Eight tips to becoming an even better teacher

A new academic year is upon us, and with it teachers are contemplating strategies to further enhance their practice.

Perhaps you are considering ways to make your class more inclusive, planning to start a teaching portfolio, or exploring methods of blended learning. The Gwenna Moss Centre for Teaching and Learning at the University of Saskatchewan has compiled a list of teaching tips that may help you get there: 

  1. Include information in your syllabus on how you make use of formative feedback and provide some details about your own teaching philosophy. These help to build rapport with students and start the term off on a positive note.
  2. At the end of each class before you rush to your next task, take two to five minutes to note your insights on individual lessons or activities. Then at the end of the term, review these notes to see what changes to make to the next iteration of your course.
  3. Use formative assessment tools, such as two-minute memos or Top Hat, to obtain a clearer picture of your students’ progress and to increase their metacognition and engagement in the learning process.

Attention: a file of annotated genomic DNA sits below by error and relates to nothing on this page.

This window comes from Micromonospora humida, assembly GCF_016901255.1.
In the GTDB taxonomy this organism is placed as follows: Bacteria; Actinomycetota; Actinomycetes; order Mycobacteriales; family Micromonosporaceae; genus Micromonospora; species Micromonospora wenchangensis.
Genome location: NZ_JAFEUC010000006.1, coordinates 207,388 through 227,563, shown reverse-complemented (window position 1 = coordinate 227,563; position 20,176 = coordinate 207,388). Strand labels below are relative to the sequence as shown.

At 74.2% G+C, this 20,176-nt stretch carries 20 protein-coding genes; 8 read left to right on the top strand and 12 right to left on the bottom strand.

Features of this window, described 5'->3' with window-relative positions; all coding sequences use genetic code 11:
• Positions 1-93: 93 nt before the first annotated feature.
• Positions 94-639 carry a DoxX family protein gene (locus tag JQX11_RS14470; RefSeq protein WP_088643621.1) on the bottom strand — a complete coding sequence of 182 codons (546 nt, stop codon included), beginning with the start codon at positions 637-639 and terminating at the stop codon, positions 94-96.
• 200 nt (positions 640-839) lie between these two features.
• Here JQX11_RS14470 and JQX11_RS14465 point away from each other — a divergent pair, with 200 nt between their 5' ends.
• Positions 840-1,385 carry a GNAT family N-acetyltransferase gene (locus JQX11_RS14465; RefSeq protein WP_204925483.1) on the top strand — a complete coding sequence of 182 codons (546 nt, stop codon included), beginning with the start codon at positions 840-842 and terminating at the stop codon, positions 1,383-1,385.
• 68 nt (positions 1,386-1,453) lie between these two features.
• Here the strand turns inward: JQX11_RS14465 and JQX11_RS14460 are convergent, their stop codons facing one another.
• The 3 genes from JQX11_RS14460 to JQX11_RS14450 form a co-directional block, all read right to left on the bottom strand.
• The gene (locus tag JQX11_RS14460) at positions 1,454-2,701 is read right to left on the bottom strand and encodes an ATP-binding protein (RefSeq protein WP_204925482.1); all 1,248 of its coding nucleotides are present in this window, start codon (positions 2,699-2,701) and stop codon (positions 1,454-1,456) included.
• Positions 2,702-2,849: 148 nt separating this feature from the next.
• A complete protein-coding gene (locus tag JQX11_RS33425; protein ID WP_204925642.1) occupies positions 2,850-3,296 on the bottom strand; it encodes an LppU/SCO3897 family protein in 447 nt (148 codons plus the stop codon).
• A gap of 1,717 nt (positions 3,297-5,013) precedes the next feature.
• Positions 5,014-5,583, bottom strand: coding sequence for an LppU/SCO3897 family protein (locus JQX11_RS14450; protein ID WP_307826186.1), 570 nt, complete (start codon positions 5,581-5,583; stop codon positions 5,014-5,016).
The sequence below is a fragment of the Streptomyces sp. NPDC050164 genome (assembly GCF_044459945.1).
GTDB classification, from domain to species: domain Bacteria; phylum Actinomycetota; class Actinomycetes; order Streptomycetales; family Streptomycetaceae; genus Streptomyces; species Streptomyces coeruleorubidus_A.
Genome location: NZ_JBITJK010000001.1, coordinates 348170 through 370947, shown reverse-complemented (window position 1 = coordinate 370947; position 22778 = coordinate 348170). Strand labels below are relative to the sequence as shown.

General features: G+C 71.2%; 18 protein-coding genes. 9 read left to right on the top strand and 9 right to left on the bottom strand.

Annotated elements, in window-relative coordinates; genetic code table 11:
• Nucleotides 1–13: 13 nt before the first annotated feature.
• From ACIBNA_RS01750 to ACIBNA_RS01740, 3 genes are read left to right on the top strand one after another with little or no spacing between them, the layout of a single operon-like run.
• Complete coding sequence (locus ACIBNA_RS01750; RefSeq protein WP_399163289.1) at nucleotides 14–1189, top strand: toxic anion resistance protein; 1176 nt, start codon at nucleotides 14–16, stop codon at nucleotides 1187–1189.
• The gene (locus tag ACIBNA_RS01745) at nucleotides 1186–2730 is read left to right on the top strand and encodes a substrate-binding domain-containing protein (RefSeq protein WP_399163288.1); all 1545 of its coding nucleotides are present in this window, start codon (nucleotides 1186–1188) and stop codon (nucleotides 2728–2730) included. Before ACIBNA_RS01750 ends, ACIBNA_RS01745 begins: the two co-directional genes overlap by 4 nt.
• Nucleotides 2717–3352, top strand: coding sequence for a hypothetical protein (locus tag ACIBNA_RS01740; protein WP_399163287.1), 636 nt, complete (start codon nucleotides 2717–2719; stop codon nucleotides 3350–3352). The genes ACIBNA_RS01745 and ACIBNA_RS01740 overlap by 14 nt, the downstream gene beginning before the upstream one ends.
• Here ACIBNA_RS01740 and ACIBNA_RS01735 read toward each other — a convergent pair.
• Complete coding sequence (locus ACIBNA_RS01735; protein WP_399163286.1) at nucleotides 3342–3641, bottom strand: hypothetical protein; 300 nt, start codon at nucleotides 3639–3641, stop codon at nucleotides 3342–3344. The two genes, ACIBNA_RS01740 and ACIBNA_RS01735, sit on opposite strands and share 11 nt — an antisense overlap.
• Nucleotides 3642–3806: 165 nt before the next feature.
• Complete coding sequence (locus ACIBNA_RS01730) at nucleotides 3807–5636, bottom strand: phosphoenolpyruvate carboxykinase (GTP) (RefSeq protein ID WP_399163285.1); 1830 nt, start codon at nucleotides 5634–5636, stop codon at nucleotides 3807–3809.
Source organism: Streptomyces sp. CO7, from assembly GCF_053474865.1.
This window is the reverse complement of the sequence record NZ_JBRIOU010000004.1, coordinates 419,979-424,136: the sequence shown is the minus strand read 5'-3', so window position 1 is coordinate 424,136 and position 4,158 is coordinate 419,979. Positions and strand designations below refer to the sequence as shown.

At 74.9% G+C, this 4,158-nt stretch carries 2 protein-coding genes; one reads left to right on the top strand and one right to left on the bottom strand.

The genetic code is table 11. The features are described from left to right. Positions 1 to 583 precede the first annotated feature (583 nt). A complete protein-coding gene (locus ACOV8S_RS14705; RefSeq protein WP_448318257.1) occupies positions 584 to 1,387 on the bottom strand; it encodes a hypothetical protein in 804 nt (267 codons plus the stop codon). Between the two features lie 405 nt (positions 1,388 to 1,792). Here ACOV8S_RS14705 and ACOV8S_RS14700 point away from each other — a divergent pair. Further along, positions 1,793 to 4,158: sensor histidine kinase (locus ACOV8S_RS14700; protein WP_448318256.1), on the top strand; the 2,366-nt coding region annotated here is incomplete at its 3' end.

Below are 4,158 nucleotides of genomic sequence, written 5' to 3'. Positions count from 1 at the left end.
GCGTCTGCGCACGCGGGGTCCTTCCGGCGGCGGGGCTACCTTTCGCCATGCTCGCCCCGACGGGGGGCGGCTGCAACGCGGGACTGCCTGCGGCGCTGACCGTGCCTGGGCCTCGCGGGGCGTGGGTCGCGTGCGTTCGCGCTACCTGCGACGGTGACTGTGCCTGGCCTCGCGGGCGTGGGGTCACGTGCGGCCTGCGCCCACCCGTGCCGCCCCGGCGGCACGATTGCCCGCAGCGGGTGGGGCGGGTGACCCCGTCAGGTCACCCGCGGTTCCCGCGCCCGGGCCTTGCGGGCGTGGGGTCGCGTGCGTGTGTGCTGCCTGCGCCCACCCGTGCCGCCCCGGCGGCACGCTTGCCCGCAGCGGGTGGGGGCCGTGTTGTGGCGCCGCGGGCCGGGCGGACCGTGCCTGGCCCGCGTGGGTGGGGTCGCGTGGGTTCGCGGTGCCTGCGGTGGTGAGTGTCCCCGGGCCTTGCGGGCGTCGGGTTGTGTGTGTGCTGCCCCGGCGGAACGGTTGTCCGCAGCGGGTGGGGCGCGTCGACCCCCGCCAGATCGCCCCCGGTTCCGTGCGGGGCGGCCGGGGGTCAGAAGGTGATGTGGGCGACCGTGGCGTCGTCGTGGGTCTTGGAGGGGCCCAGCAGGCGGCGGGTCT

4. Move away from throw-away assignments and have students create learning materials that can be built on by future classes. This should also decrease concerns around academic integrity.
  5. Increase opportunities for students to engage in active learning through the use of video by flipping some of your classes. Take it even a step further by having students create multimedia projects in lieu of more traditional assignments.
  6. Integrate activities that have your students evaluate online information from within your discipline. In the end, this will improve the overall quality of their research.
  7. Implement inclusive assessment strategies, such as providing more frequent feedback loops, and providing choices among assessment types (posters, portfolios, oral exams, videos, etc.). This will increase your students’ confidence in their ability to succeed.
  8. For group projects, give students strategies and tools for learning and utilizing each other’s strengths. In addition, provide students with clear expectations not only for the overall project, but also their own individual contributions.

For further exploration of these tips and topics, attend sessions during the Fall Fortnight, from August 28 to September 8. Attend in person or online. Learn more and register at usask.ca/gmcfortnight.

Share this story